Rana Foroohar had a good piece the other day:
Now, with colleges shuttered, revenues reduced, endowment investments plunging, and the added struggle of shifting from physical to virtual education, Moody’s has downgraded the entire sector to negative from stable. The American Council on Education believes revenues in higher education will decline by $23bn over the next academic year. In one survey this week, 57 per cent of university presidents said they planned to lay off staff. Half said they would merge or eliminate some programmes, while 64 per cent said that long-term financial viability was their most pressing issue. It’s very likely we are about to see the hollowing out of America’s university system.
US universities are world class. But the system as a whole is in trouble. Cost is a big part of the problem. I’ve written many times about the US’s dangerous $2tn student debt load. Soaring tuition fees, worthless degrees and dicey investments made by both universities and the government have become a huge headwind to economic growth and social mobility.
John Cochrane from the Hoover Institution at Stanford is rather less polite:
It’s hard to think of a business model more susceptible to pandemics. Students come to universities from all over the country, and all over the world. Many US colleges are highly dependent on full-tuition revenue from overseas, especially China. College education was a big export industry for the US, which travel and visa restrictions are likely to kill.
Many state schools depend on people paying full tuition from out of state. Lots of people are not likely to want to pay for online classes, and they certainly don’t want to pay more quarters of room and board while living at home in another state.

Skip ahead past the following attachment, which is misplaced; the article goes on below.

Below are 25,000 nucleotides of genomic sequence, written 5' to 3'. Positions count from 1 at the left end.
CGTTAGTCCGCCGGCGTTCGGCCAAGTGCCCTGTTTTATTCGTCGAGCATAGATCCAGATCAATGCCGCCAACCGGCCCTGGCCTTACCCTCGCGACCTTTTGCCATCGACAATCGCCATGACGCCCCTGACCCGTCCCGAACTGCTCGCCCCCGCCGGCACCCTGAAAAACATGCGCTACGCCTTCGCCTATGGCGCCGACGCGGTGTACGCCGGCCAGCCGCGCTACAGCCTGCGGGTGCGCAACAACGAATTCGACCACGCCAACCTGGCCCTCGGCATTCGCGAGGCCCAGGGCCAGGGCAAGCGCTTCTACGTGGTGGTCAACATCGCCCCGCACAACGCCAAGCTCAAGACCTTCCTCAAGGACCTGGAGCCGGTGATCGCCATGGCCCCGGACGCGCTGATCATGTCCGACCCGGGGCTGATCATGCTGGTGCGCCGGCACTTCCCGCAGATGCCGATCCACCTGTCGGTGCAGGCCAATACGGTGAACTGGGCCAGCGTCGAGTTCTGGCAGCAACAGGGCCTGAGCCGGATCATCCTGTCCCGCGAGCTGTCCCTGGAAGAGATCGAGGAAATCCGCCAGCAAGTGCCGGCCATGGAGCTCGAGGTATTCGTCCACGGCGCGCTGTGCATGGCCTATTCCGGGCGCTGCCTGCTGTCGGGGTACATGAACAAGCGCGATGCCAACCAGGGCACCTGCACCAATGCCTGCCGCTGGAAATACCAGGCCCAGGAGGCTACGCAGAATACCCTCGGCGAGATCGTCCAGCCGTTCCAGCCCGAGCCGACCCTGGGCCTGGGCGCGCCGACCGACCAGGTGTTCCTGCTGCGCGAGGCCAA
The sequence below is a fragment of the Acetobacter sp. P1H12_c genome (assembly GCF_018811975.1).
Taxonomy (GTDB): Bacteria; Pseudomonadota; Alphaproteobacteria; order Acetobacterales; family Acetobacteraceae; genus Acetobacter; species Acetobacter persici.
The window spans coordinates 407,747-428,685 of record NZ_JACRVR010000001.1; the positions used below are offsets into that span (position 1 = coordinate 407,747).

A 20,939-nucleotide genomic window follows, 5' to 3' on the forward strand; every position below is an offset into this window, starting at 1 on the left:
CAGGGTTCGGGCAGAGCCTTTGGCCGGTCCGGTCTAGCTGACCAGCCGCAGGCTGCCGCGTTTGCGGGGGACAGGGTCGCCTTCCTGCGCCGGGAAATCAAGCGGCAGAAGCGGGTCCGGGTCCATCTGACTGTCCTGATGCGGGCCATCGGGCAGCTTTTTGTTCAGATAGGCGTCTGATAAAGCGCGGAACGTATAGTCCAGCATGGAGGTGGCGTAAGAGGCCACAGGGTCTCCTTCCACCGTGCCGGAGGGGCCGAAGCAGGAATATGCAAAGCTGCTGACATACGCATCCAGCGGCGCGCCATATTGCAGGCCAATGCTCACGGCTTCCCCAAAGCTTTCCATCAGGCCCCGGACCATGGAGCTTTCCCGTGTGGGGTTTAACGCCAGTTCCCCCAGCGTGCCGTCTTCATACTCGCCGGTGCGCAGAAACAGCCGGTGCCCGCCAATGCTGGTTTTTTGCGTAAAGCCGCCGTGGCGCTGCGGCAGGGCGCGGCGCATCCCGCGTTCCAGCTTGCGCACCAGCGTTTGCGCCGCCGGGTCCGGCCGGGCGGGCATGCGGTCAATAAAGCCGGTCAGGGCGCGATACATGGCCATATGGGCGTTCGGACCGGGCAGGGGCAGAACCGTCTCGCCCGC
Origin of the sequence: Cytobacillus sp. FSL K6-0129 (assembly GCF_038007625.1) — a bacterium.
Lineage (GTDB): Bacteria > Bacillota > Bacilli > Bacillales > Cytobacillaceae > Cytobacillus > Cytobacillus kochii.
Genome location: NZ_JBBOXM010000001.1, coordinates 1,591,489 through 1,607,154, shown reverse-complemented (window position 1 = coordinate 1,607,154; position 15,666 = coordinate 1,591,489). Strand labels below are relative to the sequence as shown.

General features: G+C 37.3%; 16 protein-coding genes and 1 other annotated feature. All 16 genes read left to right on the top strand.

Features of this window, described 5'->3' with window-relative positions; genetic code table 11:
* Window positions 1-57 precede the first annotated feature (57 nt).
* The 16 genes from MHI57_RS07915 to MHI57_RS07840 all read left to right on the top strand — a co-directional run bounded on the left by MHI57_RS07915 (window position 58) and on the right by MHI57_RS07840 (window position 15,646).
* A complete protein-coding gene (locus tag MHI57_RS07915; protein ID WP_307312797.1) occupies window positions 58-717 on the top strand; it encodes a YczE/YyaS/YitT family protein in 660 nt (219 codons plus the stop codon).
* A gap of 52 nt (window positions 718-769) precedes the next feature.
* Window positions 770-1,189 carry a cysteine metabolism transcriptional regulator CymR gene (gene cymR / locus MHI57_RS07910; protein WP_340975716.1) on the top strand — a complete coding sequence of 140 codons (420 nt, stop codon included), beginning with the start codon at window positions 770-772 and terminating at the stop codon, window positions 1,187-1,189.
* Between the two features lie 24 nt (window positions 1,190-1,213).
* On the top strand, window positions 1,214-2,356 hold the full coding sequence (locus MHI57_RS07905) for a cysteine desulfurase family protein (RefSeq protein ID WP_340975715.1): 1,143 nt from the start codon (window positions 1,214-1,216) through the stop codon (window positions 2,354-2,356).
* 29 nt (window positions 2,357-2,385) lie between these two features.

Classes are really not the problem. Undergraduates barely go to classes anyway, and, as reviewed in previous super-spreader posts, we have not seen classrooms as a site of such events. It seems like if people don’t talk loudly, they don’t spread the virus. The main problem is that the college experience in most of the US centers on a loosely supervised alcohol-fueled bacchanalia. As Stanford’s president put it delicately in a recent email to faculty and staff, “A key challenge is the highly communal nature of our undergraduate living, dining and learning settings, which are not conducive to the physical distancing that has been a key means of controlling the pandemic…”.
How to spread Covid-19? Nursing home. Aircraft Carrier. Cruise Ship. Jail. College dorm or fraternity.
A single “Beer Pong” party where participants shared drink glasses at an Austrian ski resort is credited with producing hundreds of infections in Denmark, Germany, and Norway (Hruby, 2020). reports the excellent NBER working paper on Covid-19 models by Christopher Avery, William Bossert, Adam Clark, Glenn Ellison and Sara Fisher Ellison. Judging by the remains on my daily run past the frats at Stanford, normal life here consists of a lot of beer pong.
He also has some very interesting stuff about the vast endowments of fancy Ivy League schools. The endowments are, of course, enormous. But it turns out that they mostly consist of assets that are not liquid. One’s heart bleeds for the poor dears.
Quarantine diary — Day 41